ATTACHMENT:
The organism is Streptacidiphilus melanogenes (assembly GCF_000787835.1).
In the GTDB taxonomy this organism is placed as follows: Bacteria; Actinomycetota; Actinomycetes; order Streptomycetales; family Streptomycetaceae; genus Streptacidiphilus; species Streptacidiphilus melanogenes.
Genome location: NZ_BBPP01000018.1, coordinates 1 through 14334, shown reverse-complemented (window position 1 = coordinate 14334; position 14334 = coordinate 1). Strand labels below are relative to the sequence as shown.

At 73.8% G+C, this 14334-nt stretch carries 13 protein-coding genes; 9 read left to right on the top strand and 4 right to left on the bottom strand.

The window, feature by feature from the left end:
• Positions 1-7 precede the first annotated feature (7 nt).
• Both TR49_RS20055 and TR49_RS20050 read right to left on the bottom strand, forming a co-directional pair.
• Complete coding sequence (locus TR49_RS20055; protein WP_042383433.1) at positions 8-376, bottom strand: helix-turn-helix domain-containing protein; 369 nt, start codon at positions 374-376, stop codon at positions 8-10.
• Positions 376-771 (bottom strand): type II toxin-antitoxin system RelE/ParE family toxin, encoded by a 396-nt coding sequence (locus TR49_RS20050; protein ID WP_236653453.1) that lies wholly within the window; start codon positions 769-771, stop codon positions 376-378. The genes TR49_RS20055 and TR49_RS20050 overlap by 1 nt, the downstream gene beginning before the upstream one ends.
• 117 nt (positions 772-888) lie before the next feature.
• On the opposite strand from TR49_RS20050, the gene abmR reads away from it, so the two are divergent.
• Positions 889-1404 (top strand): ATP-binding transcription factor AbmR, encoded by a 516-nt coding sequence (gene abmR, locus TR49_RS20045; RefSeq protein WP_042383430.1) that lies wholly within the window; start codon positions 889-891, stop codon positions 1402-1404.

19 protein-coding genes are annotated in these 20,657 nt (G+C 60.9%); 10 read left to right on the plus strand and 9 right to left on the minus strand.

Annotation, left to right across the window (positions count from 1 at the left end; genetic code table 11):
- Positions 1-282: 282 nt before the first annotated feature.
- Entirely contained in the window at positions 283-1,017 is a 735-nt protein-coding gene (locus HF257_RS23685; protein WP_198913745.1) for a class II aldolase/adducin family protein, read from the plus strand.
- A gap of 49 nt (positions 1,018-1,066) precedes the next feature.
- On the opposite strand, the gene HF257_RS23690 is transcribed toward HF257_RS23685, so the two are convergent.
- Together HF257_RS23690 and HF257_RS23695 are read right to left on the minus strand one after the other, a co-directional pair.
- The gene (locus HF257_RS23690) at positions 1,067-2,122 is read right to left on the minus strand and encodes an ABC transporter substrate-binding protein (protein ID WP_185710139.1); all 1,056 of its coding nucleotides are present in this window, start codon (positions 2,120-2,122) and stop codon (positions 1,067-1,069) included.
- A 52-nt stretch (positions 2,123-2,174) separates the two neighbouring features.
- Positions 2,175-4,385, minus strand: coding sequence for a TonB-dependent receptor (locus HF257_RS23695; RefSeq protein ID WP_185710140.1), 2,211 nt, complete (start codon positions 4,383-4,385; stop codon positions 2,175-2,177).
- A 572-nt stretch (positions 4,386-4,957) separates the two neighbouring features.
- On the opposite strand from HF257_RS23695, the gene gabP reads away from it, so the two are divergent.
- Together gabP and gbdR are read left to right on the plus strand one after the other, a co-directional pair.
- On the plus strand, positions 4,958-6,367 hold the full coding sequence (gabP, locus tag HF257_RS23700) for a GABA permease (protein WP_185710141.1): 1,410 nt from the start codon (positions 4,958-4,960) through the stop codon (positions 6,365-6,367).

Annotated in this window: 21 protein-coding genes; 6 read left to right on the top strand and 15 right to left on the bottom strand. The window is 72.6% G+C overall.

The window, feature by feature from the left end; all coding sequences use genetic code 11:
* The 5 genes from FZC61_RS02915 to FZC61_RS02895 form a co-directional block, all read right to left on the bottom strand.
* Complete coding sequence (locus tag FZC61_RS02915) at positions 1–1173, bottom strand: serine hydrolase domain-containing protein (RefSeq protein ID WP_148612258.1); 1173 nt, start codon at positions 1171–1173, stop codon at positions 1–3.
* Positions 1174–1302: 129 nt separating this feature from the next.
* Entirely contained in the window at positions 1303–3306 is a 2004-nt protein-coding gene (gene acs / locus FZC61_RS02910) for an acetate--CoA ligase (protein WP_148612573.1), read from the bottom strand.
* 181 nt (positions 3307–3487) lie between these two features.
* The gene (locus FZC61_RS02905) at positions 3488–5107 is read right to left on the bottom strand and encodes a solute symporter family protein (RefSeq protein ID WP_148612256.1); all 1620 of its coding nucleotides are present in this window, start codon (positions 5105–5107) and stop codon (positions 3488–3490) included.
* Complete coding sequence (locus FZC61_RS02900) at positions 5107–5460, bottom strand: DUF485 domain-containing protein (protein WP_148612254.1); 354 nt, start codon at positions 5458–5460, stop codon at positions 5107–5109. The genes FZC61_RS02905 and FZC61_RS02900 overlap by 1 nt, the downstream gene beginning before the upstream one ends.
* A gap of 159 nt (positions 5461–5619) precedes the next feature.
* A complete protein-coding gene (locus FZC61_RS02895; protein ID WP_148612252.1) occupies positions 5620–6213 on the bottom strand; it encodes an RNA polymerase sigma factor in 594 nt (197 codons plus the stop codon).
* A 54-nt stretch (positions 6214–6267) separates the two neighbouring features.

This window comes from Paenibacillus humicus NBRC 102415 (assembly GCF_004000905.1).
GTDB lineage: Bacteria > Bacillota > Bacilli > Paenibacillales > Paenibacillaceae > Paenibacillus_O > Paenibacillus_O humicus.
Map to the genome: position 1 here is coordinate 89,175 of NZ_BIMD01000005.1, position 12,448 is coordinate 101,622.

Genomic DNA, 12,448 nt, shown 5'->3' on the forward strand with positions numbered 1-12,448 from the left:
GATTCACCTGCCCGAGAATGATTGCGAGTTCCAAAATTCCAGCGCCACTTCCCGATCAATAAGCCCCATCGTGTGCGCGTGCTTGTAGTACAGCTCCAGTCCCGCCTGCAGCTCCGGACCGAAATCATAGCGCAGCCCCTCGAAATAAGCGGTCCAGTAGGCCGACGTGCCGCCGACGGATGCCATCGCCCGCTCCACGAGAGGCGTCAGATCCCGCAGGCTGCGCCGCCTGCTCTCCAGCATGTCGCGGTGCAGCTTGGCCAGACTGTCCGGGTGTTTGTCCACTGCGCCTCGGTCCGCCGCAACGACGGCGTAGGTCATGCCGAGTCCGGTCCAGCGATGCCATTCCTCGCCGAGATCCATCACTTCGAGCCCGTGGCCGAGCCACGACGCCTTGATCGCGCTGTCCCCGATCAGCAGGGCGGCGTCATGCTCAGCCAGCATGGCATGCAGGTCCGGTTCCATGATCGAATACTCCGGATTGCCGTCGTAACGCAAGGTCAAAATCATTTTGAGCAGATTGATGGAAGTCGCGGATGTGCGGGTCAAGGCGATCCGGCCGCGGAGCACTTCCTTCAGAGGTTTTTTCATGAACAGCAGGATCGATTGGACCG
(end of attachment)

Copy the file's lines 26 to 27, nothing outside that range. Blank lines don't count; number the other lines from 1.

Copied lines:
- On the plus strand, positions 4,958-6,367 hold the full coding sequence (gabP, locus tag HF257_RS23700) for a GABA permease (protein WP_185710141.1): 1,410 nt from the start codon (positions 4,958-4,960) through the stop codon (positions 6,365-6,367).

Annotated in this window: 21 protein-coding genes; 6 read left to right on the top strand and 15 right to left on the bottom strand. The window is 72.6% G+C overall.